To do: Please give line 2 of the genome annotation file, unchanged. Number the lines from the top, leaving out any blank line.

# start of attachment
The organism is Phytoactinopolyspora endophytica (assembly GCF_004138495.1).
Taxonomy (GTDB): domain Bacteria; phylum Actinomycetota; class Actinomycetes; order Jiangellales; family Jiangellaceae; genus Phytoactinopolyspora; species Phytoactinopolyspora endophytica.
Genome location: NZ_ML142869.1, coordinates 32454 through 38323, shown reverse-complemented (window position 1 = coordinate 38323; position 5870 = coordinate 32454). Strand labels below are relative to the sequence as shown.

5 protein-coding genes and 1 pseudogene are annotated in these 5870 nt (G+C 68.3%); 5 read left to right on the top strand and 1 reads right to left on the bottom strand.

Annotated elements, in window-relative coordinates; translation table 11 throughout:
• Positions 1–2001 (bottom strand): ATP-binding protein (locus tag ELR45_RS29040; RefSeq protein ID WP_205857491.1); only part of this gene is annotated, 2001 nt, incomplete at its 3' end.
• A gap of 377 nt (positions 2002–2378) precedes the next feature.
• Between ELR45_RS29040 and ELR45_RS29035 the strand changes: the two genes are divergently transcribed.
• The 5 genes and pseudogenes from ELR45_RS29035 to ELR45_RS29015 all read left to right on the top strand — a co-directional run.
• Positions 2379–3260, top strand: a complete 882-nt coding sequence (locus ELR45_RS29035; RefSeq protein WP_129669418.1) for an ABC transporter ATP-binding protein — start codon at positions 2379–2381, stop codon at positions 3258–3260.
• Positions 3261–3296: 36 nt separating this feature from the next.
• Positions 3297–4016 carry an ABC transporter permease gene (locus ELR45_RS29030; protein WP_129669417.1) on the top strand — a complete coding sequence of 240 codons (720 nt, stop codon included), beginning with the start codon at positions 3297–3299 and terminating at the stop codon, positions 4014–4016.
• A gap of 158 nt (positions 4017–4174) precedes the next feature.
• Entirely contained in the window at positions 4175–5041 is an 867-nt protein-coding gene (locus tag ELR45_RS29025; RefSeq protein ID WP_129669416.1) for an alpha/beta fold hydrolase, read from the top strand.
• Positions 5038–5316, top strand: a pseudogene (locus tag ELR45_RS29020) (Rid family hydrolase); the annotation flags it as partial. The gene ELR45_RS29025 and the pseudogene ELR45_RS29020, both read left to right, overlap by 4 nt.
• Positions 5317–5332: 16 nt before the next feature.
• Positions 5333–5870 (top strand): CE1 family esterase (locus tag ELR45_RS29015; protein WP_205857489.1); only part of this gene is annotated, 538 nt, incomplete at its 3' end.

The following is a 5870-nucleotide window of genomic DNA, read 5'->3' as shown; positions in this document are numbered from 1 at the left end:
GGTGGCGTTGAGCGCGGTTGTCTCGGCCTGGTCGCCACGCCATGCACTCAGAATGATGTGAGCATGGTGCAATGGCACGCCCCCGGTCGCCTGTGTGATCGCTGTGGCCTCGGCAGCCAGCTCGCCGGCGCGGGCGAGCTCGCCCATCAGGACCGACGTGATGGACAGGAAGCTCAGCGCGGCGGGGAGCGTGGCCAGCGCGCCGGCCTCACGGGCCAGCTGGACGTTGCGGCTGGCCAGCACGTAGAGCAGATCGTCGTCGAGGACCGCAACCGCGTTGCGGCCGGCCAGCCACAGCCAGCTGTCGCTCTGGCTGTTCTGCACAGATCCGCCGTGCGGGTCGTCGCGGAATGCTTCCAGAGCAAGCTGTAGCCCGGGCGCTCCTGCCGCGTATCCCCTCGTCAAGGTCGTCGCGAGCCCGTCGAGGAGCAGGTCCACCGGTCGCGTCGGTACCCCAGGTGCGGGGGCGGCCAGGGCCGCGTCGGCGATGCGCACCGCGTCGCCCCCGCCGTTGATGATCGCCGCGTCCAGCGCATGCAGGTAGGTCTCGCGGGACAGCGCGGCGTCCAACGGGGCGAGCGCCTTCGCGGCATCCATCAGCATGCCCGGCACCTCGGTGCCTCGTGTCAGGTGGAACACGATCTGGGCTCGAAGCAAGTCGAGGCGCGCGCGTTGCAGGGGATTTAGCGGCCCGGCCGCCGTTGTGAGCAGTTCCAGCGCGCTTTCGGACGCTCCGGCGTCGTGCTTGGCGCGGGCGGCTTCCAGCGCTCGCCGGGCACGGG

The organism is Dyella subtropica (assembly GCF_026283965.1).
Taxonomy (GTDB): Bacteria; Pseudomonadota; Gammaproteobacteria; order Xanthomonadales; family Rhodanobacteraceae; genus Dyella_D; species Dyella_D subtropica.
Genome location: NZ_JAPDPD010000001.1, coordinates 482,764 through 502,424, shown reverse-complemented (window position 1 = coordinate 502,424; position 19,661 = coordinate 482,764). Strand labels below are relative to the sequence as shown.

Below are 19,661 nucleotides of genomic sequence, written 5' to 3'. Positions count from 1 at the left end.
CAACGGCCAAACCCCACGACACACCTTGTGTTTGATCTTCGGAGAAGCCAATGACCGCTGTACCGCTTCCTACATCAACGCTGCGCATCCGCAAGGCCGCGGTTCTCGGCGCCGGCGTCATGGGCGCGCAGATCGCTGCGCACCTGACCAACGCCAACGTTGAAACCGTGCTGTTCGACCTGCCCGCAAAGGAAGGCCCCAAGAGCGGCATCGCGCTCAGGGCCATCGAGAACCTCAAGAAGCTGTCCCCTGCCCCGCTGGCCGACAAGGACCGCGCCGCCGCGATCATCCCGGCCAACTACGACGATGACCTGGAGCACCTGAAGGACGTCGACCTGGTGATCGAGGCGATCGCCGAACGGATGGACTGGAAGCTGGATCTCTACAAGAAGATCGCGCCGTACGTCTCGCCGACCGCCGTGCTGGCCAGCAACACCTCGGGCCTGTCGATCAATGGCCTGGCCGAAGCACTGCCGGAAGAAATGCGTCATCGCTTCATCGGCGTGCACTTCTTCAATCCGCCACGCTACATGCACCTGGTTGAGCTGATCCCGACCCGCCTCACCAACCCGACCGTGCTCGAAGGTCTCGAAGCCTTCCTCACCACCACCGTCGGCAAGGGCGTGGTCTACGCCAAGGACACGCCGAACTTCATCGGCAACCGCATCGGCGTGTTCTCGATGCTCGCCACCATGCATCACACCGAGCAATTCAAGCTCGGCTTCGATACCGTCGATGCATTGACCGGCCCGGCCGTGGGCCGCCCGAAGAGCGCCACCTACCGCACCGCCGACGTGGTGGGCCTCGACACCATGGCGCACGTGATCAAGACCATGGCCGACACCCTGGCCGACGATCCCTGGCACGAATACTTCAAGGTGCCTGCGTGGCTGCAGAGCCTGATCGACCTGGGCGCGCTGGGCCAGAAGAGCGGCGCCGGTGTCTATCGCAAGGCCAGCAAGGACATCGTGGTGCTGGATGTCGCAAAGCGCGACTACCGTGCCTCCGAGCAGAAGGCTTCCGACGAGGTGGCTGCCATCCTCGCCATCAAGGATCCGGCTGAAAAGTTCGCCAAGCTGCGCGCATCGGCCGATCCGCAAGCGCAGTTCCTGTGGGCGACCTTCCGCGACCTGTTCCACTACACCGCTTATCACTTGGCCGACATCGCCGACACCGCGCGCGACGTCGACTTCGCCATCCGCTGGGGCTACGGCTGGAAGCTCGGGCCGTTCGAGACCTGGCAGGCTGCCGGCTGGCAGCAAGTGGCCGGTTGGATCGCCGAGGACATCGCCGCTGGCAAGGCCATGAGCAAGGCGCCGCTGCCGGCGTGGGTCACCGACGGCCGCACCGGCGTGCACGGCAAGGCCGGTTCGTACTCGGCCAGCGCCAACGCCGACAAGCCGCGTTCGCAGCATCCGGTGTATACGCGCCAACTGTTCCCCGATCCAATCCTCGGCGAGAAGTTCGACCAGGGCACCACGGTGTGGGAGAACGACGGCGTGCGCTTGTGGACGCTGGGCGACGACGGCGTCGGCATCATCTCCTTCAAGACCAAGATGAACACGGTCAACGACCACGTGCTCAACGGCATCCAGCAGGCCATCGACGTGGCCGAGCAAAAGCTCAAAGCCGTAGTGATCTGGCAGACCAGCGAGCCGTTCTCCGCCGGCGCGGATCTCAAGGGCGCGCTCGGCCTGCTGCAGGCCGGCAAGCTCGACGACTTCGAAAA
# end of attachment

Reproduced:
Taxonomy (GTDB): domain Bacteria; phylum Actinomycetota; class Actinomycetes; order Jiangellales; family Jiangellaceae; genus Phytoactinopolyspora; species Phytoactinopolyspora endophytica.